Everyone has a role to play when it comes to water. Water is a precious life-giving resource that must not only be honored and respected, but also managed, treated, and made safe for drinking. While some may think that drinking water and wastewater utility companies are the only ones responsible for this—or perhaps that government officials and decision-makers carry the brunt of the weight (which they do)—community members have important roles to play as well. That was the topic of the Jersey Water Works conference conversation on the evening of Dec. 9 with Martha Arencibia, a co-chair of the Paterson Green Team. “I am a flood victim, and that’s why I became an activist,” said Arencibia. “I had five feet of water—I’ve never been so devastated. The flooding affected the school, our place of worship, and our businesses.”
Tropical storm Ida was another clear reminder of the dangerous effects of climate change. Arencibia recalled the storm’s severe impact on her home and local community. Thirty lives were lost in New Jersey due to the flooding, and people like Arencibia are saying “enough is enough.” She believes that getting everyone involved is key to finding solutions now, not 40 years from today. That’s why she wrote to the governor to advocate for more investment in water infrastructure, and why she participates in volunteer organizations like the Sewage-Free Streets and Rivers campaign. She credits her involvement in the Green Team and the multiple partners that work with them with creating educational programs and action initiatives for her community.
“Our main focus is educating the community on what a CSO (combined sewer overflow) is. We are affected by flooding, and no one understands what a CSO is,” Arencibia said. “We encourage them to adopt a catch basin that collects rainwater—basically committing to keeping it clean.” Check out this video with more information about her community’s efforts, and this article featuring Arencibia and more information about flooding.
Arencibia was joined by Joel Rosa, Chairman of Perth Amboy Redevelopment Agency, who says that “the best solutions derive from community collaborations.” As a municipal staff member with years of experience as an organizer,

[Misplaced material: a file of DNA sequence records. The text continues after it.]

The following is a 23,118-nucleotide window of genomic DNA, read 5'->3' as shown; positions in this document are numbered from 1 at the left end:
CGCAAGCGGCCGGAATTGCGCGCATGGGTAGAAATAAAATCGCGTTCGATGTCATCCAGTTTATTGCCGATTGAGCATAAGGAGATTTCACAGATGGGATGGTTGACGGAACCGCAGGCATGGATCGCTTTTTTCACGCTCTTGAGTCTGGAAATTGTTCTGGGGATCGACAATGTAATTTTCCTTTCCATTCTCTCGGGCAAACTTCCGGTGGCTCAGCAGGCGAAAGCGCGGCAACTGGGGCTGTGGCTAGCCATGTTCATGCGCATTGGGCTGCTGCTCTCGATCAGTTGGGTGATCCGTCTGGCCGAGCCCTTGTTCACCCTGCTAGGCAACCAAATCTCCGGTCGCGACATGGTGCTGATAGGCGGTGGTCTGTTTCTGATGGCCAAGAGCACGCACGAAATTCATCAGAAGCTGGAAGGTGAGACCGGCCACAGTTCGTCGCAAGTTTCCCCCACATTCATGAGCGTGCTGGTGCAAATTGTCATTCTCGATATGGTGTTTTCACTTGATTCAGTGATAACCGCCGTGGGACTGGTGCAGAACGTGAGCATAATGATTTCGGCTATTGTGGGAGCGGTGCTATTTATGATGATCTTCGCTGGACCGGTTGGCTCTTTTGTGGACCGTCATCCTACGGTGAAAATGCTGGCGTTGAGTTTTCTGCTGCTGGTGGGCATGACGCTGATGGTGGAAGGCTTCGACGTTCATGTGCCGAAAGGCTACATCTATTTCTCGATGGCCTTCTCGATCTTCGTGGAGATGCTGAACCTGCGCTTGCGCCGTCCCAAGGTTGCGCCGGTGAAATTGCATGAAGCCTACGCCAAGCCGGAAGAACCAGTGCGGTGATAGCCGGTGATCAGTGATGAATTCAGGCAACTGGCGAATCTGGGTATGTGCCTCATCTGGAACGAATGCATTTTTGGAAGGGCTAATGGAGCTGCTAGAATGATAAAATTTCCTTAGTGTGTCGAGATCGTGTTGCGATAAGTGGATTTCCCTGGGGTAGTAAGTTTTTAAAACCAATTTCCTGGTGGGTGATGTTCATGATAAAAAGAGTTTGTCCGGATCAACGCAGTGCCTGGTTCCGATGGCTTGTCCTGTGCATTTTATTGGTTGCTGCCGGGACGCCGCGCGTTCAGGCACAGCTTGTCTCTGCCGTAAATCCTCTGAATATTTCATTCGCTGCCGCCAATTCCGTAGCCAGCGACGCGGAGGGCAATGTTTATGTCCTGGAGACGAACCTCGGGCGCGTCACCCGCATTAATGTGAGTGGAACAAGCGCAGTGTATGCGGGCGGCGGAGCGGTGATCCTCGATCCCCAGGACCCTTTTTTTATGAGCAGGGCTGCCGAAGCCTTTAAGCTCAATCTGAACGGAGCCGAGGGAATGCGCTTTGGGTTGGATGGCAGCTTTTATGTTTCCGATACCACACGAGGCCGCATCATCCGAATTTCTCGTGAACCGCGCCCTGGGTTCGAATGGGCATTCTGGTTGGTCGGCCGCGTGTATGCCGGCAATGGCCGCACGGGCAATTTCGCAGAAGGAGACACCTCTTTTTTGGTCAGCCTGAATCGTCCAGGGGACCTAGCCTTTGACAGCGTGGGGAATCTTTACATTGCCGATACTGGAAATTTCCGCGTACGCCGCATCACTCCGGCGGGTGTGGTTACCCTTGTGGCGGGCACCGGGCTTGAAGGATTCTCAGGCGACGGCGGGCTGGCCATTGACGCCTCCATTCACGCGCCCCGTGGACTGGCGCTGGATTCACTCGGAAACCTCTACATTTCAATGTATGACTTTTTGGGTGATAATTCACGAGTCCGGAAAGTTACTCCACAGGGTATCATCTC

Rosa’s approach to this work is to attack the problem—not the people—to find solutions.
He has worked with multiple partners to shape Perth Amboy’s Long Term Control Plans to address the CSO in his community. Both Arencibia and Rosa had worked together under the Citizen’s Campaign in the past.
Water stewards can be found in impacted communities, within municipalities, and also working side by side with utilities. Panel speaker Rina Dalal, Environmental Engineer at CDM Smith, shared that her interest in engaging with communities increased as a result of Hurricane Sandy. She shared that one particular utility found success by engaging the street mayors first, and then enrolling them to help spread the word about how to work with utilities. This deeper level of understanding of the community can supplement existing engagement practices like letters and public meetings. Dalal added that by having people available to answer one-on-one questions during public meetings, community members can get their individual questions answered. This has proven to be helpful in areas where lead service lines are being replaced. This engagement and trust is crucial as residents must allow utility staff to enter their homes to connect new water lines.
Engaging communities was a theme present in various presentations throughout the conference. During the conference plenary, Nicole Miller, Jersey Water Works co-chair, gave an example that in Newark, where she lives, she can identify someone from each neighborhood that she can call on when she needs their input, insight, or help. Nicole is also a member of the Newark Environmental Commission advising the Mayor and City Council on sustainability issues, Chair of the Newark Green Team, and Co-Chair of NewarkDIG (Doing Infrastructure Green), which is dedicated to resilient and sustainable municipal stormwater management.
In addition, conference keynote speaker Colette Pichon Battle, founder and Executive Director of the Gulf Coast Center for Law & Policy (GCCLP), talked about community control funds, an initiative that originated after Hurricane Katrina. The community came together to create a collective decision-making process to get the community’s input on how to manage and use funds. She emphasized how New Jersey and Louisiana have a lot of similarities, including environmental justice issues and damage during Hurricane Ida.
Marcus Sibley, Environmental & Climate Justice Chair from the New Jersey State Conference NAACP, moderated the evening panel and warned that “we must be vigilant so when the funding comes, it goes to the areas that need it most.” Building relationships and being in the room where decisions are made is essential and critical. “We have to push people to do the right thing, to prioritize and earmark funding so that those that need it the most are not left behind,” Sibley said.
Jersey Water Works members know that there are no simple solutions to our water crisis, and that no one entity can create the kind of change needed to transform our water system. For the last seven years, Jersey Water Works members have coordinated efforts and created a platform to share ideas and solutions and push each other to think better, more equitably, and toward the changes we need to see.
Consider joining Jersey Water Works as a member and view the workshop here.